The Wagoneer L is big, but with its desirable seven-slot grille, sculpted body and new, black-finished Carbide trim, it has instant credibility.
This loan appeals to both mainstream and luxury buyers. For luxury buyers, Jeep offers the Grand Wagoneer (which I reviewed separately last year) , which has worn more clothes than Beyonce at the Grammys.
The Wagoneer enters the base grade with standard leather seats. Up to three full-digital dash screens, head-up display, best-in-class Uconnect 5 infotainment system, wireless Apple CarPlay/Android Auto, handsome switchgear (including a jewel-toned shifter and push-button start) and optional pneumatics With suspension, the Jeep is a joy for the captain.
For all its high-end technology, the Wagoneer can be Loooong short.
Automakers like GM (Super Cruise) and Ford (Blue Cruise) are making long-distance driving easier these days with semi-autonomous systems. Once the domain of luxury cars like the Cadillac Escalade, they are now available in commuter and expedition models. Heck, I even drove a Kia Sportage — at $38k, half the price of those mega-ute behemoths — recently from Gaylord to Detroit hands-free.
My $87,000 Wagoneer had no such technology, its average, adaptive cruise system offering only forward detection for a long highway trip.
When you get to your hotel, the Wagoneer offers parallel and perpendicular parking—one of my favorite features for big rigs where the rear C-pillar is in another zip code. Modern implementations – such as the system in the Ford Explorer I recently drove – are fully autonomous, brake carefully and reverse into a designated parking space.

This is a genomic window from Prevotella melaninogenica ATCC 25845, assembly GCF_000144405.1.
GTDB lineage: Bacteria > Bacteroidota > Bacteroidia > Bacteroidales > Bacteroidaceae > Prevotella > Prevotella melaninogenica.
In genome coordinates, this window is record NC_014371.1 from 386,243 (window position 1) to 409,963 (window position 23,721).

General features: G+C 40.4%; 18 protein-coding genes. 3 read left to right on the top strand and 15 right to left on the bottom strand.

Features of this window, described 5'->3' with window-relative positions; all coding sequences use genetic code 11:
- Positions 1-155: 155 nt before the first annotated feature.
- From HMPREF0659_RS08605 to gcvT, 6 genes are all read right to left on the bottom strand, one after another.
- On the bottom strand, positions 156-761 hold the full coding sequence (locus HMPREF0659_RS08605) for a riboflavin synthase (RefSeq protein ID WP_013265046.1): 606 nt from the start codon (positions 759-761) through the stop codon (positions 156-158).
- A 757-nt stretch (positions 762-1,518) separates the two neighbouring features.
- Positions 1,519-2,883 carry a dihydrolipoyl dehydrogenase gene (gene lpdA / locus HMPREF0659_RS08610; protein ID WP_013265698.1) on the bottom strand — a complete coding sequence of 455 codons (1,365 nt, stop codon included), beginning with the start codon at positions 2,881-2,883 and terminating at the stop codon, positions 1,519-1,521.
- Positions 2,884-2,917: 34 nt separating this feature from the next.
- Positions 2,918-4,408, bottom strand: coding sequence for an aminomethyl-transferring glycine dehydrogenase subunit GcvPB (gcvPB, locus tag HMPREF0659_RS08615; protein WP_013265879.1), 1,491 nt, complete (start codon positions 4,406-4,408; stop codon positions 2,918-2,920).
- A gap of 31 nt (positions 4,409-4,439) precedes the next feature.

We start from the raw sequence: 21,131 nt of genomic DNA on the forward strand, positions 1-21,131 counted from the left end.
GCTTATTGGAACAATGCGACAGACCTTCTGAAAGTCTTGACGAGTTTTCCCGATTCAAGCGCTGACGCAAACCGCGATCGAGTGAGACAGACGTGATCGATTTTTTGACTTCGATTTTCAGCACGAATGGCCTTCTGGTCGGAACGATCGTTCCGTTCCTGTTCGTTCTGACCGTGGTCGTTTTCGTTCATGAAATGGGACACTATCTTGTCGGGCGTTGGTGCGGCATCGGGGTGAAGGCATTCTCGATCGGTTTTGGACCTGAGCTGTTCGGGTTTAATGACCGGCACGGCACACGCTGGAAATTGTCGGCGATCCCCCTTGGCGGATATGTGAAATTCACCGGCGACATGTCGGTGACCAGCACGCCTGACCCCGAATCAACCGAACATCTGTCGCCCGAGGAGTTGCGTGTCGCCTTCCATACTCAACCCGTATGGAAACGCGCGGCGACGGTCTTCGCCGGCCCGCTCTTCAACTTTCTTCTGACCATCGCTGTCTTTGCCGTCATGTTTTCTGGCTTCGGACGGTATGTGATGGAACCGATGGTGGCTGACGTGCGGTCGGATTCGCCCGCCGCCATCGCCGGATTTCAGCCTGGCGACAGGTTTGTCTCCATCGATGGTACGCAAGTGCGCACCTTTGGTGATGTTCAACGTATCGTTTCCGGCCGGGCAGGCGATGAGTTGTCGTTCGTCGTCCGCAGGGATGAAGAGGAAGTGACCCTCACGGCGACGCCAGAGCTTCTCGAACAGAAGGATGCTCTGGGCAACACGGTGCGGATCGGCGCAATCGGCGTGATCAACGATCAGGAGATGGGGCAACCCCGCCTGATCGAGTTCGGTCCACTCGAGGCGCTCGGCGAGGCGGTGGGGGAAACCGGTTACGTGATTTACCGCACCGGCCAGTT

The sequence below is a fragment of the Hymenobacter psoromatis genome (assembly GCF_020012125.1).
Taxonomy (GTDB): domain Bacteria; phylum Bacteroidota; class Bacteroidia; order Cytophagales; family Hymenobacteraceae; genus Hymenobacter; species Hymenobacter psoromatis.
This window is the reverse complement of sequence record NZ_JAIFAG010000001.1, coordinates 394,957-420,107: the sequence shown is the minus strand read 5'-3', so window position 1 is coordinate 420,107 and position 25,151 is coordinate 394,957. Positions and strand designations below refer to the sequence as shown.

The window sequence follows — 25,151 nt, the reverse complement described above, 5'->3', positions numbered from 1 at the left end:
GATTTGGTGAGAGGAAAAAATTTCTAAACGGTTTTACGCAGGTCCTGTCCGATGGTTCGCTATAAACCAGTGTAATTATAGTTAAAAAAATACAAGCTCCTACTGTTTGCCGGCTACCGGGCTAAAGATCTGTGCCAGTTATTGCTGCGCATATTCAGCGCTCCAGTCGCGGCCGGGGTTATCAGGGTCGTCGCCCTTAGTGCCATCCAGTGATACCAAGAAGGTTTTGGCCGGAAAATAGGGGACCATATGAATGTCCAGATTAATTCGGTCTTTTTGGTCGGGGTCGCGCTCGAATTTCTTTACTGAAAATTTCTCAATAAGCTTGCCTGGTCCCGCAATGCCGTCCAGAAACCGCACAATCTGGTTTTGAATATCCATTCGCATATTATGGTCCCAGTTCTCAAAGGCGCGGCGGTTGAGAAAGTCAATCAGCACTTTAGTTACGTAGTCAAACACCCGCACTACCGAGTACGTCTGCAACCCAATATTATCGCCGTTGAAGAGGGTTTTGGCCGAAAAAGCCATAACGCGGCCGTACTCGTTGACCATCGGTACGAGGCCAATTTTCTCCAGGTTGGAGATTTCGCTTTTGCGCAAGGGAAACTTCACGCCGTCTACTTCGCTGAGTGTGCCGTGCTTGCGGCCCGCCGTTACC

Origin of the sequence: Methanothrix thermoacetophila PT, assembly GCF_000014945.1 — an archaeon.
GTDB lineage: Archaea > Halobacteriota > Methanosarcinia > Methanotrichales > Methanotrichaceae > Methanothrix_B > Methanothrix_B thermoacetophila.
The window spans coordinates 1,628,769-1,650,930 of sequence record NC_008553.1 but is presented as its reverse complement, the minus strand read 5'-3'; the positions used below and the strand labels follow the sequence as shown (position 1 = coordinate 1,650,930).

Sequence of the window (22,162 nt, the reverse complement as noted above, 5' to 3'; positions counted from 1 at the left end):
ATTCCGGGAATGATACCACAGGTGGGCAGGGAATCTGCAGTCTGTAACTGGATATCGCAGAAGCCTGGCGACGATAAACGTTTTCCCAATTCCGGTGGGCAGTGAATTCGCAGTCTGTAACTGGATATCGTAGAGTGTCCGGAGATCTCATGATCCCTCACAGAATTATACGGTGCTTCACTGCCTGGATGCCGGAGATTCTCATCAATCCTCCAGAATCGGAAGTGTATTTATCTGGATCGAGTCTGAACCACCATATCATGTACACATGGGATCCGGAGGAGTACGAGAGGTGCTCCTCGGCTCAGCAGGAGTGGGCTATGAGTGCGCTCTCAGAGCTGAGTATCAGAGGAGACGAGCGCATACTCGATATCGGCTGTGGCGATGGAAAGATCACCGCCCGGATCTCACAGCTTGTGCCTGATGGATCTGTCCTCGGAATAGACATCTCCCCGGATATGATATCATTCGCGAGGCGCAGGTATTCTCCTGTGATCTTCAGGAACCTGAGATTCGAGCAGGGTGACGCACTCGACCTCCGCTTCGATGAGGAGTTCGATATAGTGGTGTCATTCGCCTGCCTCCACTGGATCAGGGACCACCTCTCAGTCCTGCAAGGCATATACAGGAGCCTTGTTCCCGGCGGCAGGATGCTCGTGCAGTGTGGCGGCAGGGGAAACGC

Wagoneer bought the bargain system off the shelf. Parallel parking in Bozeman, the steering wheel spun in front of me, but I had to keep a close eye on the rearview camera as I braked into a parking spot to avoid running over the VW Jetta behind me like a buffalo flattening a squirrel.
The Wagoneer L makes a bigger investment in an all-new twin-turbo 3.0-liter inline-6 Hurricane engine that makes 420 horsepower and swallows slower two-lane traffic on country roads like a krill whale swallows. The Hurricane complements the brand’s signature off-road capability. Determined to play with its Wrangler and Trailhawk relatives, the L comes with ROCK-like multiple drive modes and a transfer case so you can switch to four-down, ride 10 inches off the ground, and keep going when the pavement runs out.
In the Rockies’ Crazy Mountain Range, my Crazy Wagoner dodged cattle on dusty trails. Tell the kids to pause and enjoy Sonic the Hedgehog on Fire TV.
They’ll also enjoy the ATVs you brought—the L’s 10,000-pound towing capacity—when you drove them back to Montana as teenagers. Just outside of Yellowstone in the Big Sky, you’ll find the massive Buck Ridge Trail, which stretches from 15 miles to 9,000 feet for a stunning view of the mountains.
Park the Wagoneer, then hit the scenic roads of Buck Ridge. And you don’t have to worry about crossing fences – or hot medium wires.
Henry Payne is the auto critic for The Detroit News. Find him [email protected] or Twitter @HenryEPayne.